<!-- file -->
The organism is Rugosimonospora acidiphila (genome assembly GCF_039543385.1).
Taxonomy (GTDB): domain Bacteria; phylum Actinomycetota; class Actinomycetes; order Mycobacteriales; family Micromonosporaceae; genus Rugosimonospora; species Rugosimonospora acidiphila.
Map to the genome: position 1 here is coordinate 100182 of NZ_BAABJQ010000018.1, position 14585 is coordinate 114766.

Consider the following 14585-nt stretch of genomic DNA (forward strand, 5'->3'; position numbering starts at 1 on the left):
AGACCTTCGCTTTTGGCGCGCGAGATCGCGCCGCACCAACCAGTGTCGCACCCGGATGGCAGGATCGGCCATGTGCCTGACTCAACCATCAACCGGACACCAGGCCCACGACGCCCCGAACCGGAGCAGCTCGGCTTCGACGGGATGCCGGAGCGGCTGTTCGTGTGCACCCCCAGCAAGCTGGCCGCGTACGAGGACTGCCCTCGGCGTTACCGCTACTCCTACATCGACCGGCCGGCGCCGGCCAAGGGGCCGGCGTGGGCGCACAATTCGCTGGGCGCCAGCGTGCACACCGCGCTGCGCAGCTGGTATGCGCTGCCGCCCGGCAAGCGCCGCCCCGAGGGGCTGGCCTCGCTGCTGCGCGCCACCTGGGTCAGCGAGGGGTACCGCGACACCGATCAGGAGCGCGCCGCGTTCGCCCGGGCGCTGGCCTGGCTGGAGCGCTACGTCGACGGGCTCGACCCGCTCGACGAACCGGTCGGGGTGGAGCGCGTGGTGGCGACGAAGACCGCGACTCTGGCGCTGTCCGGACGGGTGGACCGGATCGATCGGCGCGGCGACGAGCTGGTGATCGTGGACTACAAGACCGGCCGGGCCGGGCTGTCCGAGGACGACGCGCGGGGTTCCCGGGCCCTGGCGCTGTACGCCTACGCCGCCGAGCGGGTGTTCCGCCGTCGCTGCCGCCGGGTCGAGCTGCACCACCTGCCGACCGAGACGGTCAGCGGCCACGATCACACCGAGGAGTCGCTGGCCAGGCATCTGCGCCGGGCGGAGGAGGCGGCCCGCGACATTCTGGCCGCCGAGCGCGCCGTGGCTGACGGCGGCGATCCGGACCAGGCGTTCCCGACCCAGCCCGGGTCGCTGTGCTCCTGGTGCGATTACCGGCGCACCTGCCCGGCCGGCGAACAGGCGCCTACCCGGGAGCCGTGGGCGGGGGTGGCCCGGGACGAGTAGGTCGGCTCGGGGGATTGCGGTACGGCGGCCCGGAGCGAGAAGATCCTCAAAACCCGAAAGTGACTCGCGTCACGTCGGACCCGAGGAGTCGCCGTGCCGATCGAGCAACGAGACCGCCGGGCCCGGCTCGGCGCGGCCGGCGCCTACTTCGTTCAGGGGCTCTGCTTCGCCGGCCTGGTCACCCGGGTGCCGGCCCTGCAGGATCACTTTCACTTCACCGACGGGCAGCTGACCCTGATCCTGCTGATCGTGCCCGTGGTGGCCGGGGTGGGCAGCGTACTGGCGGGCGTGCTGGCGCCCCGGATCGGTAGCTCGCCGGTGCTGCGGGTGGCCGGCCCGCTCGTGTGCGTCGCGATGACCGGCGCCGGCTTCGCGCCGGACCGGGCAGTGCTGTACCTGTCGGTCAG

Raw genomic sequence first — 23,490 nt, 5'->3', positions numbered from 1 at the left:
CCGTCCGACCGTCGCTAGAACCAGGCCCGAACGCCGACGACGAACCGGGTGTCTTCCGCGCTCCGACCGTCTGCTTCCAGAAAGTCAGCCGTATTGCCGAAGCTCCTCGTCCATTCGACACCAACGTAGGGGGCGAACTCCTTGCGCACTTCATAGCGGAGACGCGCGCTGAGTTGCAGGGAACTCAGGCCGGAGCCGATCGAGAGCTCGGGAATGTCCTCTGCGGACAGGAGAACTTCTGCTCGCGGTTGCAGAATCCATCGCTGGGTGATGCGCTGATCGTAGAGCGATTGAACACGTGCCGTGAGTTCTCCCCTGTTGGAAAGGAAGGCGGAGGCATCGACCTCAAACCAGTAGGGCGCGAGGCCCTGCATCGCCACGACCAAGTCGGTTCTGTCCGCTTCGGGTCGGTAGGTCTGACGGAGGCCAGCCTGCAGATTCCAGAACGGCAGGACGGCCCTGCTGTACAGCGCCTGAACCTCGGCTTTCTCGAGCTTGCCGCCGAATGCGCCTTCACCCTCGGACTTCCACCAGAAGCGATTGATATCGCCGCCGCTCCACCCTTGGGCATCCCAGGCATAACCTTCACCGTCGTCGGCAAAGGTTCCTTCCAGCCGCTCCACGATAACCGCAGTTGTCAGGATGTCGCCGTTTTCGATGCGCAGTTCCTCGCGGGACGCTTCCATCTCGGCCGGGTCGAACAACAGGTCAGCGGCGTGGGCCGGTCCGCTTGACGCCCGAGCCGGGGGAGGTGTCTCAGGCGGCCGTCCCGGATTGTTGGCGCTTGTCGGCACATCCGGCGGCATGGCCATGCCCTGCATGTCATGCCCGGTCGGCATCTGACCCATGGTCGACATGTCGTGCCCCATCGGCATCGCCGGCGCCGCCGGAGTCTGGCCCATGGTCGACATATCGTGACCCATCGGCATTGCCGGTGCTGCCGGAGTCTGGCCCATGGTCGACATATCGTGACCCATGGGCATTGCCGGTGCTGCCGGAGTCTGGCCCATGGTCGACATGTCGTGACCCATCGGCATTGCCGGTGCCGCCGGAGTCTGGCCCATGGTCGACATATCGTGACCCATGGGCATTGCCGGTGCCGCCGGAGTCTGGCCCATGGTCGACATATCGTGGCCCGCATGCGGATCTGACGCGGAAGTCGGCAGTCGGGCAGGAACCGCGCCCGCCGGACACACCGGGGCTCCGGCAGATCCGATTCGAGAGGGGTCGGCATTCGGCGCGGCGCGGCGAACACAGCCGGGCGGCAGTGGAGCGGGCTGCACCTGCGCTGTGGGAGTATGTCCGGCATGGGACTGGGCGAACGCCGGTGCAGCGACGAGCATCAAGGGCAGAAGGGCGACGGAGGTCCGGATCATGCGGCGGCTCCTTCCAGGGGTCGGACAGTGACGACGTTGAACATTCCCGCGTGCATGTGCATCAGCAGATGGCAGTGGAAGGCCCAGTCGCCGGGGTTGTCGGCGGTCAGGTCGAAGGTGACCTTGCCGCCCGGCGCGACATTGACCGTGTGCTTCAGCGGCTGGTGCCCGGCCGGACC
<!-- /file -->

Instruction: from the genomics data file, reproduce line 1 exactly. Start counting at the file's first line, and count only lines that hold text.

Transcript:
The organism is Rugosimonospora acidiphila (genome assembly GCF_039543385.1).